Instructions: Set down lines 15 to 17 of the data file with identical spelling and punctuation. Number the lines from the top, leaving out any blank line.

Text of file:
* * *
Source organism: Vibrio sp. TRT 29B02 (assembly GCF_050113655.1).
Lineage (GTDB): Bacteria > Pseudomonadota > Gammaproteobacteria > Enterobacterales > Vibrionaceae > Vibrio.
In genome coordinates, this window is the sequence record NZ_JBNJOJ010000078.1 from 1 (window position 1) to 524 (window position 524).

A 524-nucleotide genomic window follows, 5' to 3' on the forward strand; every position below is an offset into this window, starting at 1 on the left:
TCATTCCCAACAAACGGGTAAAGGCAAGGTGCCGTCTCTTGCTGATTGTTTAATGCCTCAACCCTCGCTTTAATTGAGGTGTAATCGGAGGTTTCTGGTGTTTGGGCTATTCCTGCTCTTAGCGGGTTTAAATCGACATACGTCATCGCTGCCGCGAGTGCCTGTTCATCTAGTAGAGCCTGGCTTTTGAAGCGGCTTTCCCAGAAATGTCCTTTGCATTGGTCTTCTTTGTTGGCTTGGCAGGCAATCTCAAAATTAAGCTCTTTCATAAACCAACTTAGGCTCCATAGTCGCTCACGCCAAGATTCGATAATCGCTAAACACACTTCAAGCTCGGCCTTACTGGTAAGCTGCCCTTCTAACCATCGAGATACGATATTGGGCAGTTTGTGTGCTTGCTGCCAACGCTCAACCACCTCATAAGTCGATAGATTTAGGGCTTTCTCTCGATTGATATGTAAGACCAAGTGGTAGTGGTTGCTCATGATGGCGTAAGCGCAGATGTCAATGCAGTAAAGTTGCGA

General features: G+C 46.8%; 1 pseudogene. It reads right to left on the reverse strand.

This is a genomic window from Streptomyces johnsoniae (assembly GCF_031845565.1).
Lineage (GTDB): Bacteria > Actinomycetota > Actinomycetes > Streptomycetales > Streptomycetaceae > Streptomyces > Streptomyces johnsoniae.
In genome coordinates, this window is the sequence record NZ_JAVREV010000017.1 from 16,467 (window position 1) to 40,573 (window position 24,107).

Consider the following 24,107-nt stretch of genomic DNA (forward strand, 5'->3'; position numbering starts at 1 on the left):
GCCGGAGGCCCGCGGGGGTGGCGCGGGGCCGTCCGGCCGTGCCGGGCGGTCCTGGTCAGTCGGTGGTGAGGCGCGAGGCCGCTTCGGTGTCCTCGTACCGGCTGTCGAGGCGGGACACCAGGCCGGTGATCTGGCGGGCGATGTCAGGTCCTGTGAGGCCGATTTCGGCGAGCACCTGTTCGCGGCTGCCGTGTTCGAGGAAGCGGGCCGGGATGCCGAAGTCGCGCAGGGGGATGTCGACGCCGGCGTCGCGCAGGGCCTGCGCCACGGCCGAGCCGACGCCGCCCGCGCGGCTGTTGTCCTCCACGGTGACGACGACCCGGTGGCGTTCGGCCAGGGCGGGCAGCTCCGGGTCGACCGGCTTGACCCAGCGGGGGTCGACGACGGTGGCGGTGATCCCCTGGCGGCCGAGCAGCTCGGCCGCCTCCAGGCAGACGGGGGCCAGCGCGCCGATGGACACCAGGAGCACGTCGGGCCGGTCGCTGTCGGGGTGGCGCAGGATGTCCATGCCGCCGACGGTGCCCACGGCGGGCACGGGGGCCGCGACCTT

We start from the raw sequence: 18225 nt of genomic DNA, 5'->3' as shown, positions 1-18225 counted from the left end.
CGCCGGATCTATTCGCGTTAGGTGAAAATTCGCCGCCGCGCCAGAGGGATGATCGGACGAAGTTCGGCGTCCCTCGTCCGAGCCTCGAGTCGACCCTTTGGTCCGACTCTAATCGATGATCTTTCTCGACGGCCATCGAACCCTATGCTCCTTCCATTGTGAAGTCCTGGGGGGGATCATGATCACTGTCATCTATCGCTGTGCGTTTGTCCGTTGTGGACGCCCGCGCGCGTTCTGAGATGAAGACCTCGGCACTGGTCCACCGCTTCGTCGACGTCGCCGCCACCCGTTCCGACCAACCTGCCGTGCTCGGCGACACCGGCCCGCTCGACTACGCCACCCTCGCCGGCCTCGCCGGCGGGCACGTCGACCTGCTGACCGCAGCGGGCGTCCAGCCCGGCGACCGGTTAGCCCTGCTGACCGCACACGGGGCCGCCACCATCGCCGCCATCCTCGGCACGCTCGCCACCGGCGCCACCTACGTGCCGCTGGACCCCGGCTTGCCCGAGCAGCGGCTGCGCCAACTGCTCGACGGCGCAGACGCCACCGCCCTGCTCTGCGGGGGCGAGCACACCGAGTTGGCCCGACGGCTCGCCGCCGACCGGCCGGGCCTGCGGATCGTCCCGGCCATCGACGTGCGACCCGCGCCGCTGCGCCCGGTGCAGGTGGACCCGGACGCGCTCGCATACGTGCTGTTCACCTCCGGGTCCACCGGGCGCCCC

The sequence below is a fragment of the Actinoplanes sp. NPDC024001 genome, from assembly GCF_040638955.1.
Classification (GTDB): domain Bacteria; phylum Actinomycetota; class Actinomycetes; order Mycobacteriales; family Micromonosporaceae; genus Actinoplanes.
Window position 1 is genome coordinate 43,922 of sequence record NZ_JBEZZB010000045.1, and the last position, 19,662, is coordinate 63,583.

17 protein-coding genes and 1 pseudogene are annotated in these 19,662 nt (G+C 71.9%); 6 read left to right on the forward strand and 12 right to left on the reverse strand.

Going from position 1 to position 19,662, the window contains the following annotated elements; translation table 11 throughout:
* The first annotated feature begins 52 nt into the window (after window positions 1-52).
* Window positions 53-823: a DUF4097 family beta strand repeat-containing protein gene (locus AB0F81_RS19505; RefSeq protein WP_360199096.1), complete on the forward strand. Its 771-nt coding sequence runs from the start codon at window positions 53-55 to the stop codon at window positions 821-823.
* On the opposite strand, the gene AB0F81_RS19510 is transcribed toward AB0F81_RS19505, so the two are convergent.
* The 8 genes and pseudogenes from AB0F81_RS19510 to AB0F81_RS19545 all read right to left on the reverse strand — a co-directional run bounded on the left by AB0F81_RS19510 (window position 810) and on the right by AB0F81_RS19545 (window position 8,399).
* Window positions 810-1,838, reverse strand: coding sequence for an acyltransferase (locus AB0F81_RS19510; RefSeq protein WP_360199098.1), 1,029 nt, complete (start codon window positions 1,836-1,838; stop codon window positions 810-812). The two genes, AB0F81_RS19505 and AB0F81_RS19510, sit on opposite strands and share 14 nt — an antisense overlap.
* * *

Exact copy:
Classification (GTDB): domain Bacteria; phylum Actinomycetota; class Actinomycetes; order Mycobacteriales; family Micromonosporaceae; genus Actinoplanes.
Window position 1 is genome coordinate 43,922 of sequence record NZ_JBEZZB010000045.1, and the last position, 19,662, is coordinate 63,583.

17 protein-coding genes and 1 pseudogene are annotated in these 19,662 nt (G+C 71.9%); 6 read left to right on the forward strand and 12 right to left on the reverse strand.